Sleeping Dogs (Xbox 360) Review

A few years ago, when E3 tried to be a smaller show than it is now, Activision held a “True Crime” demo behind closed doors.  I was fortunate enough to check it out and I went in with zero expectations.  At the time I was impressed with what I saw.  The open world concept with true-to-life martial arts combat and some crazy driving sequences had me looking forward to the games eventual release.  I must have been the only one impressed as Activision’s True Crime did not receive any post E3 buzz and the game was eventually cancelled.  Fast forward to present day and True Crime has changed its name to “Sleeping Dogs” and Square Enix is handling the publishing duties.  Developed by United Front Games out of Vancouver BC, Sleeping Dogs arrives with little hoopla or fan fare.  This is unfortunate because over the past week I had the chance to really sink my teeth into the game and simply put I haven’t had this much fun playing an open world game since the days of Grand Theft Auto 4.

In Sleeping Dogs you take on the role of Wei Shen who is an undercover cop tasked with taking down one of Hong Kong’s most fearsome organized crime organizations.  Your job is to infiltrate the gang and take them all down one by one.  That is the story in a nutshell.  Of course there is much more to it than that and the plot takes several twists and turns along the way, but Sleeping Dogs remains a classic story of an undercover cop trying to make his way throughout the ranks of a powerful criminal organization. Overall, I found the storyline incredibly intriguing and captivating.  While the game places a great deal of emphasis on levelling up your character, thus taking you away from the games main storyline, I found myself itching to take on the next main mission so I could uncover more of the plot.  The main character is easy to relate to as he struggles with his new reality where he is getting sucked in deeper and deeper into the criminal underworld.  He starts to question his motives and in the end is forced to make some critical decisions.  It is a compelling tale and one many of us have seen before in movies and TV shows; however, the way the story plays out and some of the games pivotal points will absolutely leave you with some lasting impressions.

Sleeping Dogs takes place in an imagined version of Hong Kong.  It is, as I just mentioned, an open world game meaning there is a main storyline to go along with a great deal of side missions, finding collectibles and other objectives.  It is an action packed game featuring plenty of variety.  It is played in a third person view and plays out very much like Grand Theft Auto 4.  You have the freedom to explore the world and proceed at whatever pace suits your gaming style.  I found myself driving around for what seemed like hours looking for suitcases with loot and health shrines.  While the game’s main missions are linear by nature almost every other aspect remains open.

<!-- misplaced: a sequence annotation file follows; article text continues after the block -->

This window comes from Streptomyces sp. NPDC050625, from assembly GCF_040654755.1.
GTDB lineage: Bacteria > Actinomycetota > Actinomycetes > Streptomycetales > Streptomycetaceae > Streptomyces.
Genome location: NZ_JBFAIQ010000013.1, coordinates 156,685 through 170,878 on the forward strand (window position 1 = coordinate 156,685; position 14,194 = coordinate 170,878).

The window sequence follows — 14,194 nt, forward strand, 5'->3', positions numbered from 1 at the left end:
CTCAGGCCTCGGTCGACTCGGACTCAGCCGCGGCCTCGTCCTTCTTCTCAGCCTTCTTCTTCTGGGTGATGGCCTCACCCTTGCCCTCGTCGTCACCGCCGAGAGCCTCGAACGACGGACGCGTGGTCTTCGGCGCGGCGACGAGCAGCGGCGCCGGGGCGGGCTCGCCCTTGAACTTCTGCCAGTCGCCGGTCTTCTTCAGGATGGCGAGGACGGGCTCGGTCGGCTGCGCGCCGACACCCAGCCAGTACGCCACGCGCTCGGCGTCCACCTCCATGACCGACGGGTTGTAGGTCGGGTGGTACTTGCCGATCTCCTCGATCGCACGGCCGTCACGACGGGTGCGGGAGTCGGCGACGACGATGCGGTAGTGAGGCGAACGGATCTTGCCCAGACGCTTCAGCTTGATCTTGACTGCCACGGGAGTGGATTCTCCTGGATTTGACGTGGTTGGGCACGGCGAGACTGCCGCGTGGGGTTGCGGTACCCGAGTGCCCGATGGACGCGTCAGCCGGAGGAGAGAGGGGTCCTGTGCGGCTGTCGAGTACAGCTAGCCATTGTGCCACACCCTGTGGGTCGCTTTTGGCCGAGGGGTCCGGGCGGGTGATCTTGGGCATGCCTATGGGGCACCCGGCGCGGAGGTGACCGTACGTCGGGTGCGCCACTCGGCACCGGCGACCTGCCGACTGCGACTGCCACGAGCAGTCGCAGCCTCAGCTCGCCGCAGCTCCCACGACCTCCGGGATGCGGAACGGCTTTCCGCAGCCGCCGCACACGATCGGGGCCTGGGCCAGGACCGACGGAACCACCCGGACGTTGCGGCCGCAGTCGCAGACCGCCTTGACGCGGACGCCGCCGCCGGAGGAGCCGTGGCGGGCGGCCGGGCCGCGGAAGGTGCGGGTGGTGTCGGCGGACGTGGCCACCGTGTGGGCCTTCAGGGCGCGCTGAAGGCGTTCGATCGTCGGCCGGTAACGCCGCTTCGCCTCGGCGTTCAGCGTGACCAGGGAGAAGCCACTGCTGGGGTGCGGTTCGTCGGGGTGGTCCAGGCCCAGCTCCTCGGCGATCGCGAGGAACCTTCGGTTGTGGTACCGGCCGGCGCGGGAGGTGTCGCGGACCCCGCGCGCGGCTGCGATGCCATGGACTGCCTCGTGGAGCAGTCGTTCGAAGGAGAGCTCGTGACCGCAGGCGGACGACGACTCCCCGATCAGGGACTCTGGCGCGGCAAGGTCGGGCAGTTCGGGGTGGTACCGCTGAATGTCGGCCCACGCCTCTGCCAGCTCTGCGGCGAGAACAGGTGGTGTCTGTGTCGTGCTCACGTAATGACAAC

One of the most satisfying, but at times very frustrating, aspects of Sleeping Dogs has to be the game’s combat system.  There is no doubt Sleeping Dogs combat system is slick featuring unforgettable fighting sequences, which rivals even the best open world games already in the market.  In fact, kicks and punches are very life-like and have an MMA style about them.  The look of your main character delivering knee blows, elbows, round house kicks, spinning back kicks and even leg breaking jolts looks great.  Not to mention, many of the games environments are used in combat.  Whether it be throwing an enemy in a garbage bin or launching some gangster into a giant aquarium, Sleeping Dogs features some highly enjoyable and cinematic combat.

The only issue I had with the games combat system was the over-emphasis on counter strikes.  Much like the Batman games, whenever an enemy turns red, this triggers you to tap the Y button so you can produce a counter strike.  I found far too often I would have to wait for an enemy to turn red so that I could deliver a counter strike and finish him off.  The sequences where you have to clear out room after room full of enemies can be frustrating if your character is not leveled up enough or does not have enough health accumulated.  Not to mention, the enemy AI can be incredibly difficult as one series of kicks and punches will not immediately knock them out.  You will knock them down but they will inevitably get back up.  During one sequence in the game where you are tracking down “Benny” in a nightclub it must have taken me easily over an hour and a half to eventually track him down at which point I found myself repeatedly swarmed by enemies and after about 5 or 6 blows my character would die and I would then have to re-start a little ways back.  My advice to all those picking up this game is to really take your time leveling up your character and ensuring you unlock a number of the available combos before you start taking on some of the more difficult missions which can even occur in the early part of the story.

In addition to the hand-to-hand combat, Sleeping Dogs also features some intense shoot outs.  I found myself greatly enjoying these sequences.  They are far more forgiving than the hand-to-hand combat sequences but equally, if not more, entertaining.  Another surprisingly enjoyable aspect of the game is the driving component, which is similar to that of Grand Theft Auto 4, but in Sleeping Dogs it is much tighter and more polished.  The cars feel great and the sense of speed is certainly there.  There is a clear difference between all the vehicles and the individual handling of each one.  A great deal of the game involves driving, whether it be high speed chase sequences, fetch quests, or simply driving from one part of the city to another.  Needless to say, I was impressed with the driving physics and mechanics; yet I guess this comes as no surprise considering a good chunk of the development team were previously part of EA’s Need for Speed team.